Increased neurite outgrowth of cultured rat dorsal root ganglion cells following transection or inhibition of axonal transport of the sciatic nerve

Deborah M. White, Kylie Mansfield, Kim Kelleher

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Dissociated dorsal root ganglion cells (DRGs), taken from rats 2 weeks after sciatic nerve transection, have an increase in the percentage of cells with neurites compared to DRCs taken from normal animals. This study examines the possible factors that may contribute to the nerve injury-induced increase in neuritogenesis. Topical application of the local anaesthetic, bupivacaine, either to the nerve trunk prior to transection or to the proximal nerve stump for 2 weeks had no effect on the increased neurite outgrowth induced by nerve transection. Neurite outgrowth was also not influenced by administration of either nerve growth factor (NGF) via the femoral artery into normal rats or anti-NGF antiserum to the proximal nerve stump. Inhibition of axonal transport by topical application of vinblastine, however, induced a significant increase in neurite outgrowth compared to untreated controls. In addition, vinblastine-treated animals also develop hyperalgesia to mechanical stimulation and transganglionic labelling of sensory neurons with choleragenoid-horseradish peroxidase shows that the area of termination of myelinated sensory neurons in the spinal cord expands into lamina II. The results suggest that nerve injury-induced increase in neurite outgrowth is not dependent on NGF nor nerve impulses generated at the site of injury and supports the view that the absence of an inhibitory factor(s), that in normal animals may regulate neuronal outgrowth.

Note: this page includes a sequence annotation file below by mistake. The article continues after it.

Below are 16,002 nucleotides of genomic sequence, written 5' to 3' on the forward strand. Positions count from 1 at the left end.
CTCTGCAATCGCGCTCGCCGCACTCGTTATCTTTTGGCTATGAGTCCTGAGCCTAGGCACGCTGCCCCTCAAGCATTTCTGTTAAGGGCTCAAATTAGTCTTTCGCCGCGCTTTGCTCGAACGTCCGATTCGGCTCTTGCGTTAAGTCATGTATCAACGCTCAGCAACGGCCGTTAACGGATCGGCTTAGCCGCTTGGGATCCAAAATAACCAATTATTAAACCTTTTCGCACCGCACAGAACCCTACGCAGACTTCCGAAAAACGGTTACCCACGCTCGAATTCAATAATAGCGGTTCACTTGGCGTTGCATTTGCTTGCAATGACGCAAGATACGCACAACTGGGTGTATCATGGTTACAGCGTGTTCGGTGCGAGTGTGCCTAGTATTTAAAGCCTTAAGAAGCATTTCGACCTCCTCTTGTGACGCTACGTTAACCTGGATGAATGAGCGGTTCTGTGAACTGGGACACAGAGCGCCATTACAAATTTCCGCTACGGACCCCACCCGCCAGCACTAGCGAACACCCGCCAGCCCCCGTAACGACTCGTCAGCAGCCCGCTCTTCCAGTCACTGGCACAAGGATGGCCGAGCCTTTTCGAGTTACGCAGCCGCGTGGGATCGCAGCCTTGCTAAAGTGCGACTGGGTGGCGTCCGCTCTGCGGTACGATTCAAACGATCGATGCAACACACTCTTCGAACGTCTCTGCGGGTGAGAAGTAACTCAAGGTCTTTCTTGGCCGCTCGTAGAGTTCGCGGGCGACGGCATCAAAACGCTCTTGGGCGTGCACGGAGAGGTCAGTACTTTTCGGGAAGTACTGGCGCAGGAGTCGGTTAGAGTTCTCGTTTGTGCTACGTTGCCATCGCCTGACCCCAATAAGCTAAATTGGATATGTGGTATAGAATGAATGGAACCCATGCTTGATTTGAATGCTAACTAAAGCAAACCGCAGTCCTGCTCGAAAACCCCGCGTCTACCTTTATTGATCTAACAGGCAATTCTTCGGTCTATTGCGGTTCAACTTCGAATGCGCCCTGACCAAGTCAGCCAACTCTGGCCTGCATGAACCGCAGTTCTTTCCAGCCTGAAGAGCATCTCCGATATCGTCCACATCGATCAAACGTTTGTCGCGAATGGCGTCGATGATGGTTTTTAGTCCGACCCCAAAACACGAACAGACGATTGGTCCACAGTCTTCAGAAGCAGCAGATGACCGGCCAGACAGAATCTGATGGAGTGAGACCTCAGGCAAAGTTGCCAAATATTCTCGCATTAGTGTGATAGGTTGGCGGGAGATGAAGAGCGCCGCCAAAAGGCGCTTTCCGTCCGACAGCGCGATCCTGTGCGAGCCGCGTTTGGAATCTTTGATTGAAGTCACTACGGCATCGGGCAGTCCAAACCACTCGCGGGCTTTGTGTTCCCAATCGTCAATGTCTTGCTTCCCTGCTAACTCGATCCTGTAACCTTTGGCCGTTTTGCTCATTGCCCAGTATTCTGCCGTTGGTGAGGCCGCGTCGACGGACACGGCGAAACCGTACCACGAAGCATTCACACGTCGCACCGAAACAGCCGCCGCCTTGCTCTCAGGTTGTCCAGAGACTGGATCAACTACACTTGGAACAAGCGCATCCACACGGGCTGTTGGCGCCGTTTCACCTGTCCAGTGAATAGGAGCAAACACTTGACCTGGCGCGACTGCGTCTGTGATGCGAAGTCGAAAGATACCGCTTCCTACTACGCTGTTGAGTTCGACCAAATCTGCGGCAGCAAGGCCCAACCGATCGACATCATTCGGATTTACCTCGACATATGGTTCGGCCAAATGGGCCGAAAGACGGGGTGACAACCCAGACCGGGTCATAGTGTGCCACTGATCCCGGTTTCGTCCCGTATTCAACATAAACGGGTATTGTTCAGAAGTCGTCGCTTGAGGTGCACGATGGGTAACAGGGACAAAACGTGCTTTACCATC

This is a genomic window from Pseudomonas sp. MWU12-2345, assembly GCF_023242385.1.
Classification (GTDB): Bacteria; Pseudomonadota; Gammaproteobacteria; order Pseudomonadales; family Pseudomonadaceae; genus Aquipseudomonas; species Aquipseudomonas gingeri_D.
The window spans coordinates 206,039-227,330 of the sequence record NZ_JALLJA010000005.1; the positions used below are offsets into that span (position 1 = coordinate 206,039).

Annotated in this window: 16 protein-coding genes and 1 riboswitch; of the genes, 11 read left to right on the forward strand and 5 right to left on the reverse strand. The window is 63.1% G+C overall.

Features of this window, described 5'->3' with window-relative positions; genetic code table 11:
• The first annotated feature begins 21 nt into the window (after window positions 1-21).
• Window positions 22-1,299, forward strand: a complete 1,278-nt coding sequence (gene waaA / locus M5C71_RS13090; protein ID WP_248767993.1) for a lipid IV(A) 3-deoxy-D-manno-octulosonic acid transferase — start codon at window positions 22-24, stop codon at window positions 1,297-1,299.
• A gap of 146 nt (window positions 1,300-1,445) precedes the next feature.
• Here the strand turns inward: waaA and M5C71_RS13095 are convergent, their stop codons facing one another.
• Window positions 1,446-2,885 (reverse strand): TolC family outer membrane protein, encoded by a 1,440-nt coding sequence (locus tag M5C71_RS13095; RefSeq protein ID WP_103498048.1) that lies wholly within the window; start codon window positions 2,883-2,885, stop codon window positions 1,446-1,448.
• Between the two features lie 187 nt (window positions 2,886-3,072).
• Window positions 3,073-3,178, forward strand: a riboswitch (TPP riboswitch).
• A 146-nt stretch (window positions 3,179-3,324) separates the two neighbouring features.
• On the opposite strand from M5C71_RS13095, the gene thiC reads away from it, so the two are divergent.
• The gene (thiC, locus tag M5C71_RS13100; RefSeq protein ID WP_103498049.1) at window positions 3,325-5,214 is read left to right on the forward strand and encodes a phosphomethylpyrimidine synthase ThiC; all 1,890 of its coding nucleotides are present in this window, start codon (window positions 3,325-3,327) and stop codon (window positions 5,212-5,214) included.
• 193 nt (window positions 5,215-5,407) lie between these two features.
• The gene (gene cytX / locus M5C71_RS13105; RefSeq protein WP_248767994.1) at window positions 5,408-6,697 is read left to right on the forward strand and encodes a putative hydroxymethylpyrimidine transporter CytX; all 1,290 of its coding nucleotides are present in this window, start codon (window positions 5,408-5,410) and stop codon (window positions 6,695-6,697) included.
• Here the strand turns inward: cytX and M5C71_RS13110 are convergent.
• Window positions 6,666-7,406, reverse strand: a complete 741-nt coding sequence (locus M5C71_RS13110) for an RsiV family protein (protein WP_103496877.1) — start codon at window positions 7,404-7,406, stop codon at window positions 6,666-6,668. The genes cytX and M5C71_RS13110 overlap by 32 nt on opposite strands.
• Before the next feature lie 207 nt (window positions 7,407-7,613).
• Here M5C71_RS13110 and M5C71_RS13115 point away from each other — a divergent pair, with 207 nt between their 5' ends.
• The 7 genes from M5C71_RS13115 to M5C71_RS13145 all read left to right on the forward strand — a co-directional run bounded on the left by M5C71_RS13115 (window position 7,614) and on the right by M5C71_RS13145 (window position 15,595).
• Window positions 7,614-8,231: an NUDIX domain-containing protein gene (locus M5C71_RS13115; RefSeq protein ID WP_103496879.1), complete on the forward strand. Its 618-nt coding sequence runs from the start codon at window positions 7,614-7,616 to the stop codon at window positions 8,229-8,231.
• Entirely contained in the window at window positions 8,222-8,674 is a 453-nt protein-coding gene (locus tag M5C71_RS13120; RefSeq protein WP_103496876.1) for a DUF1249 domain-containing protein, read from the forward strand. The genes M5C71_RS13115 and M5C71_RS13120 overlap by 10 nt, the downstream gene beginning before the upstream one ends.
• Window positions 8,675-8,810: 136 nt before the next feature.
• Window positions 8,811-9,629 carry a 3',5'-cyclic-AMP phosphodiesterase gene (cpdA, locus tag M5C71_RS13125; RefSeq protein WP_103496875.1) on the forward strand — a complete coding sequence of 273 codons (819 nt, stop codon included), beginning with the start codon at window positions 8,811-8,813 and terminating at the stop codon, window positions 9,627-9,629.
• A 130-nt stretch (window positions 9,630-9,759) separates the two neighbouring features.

Original languageEnglish
Pages (from-to)93-96
Number of pages4
JournalNeuroscience Letters
Issue number2
Publication statusPublished - 19 Apr 1996
Externally publishedYes


  • bupivacaine
  • dorsal root ganglion cells
  • nerve growth factor
  • nociceptive flexion reflex
  • pain
  • tissue culture
  • transganglionic labelling
  • vinblastine

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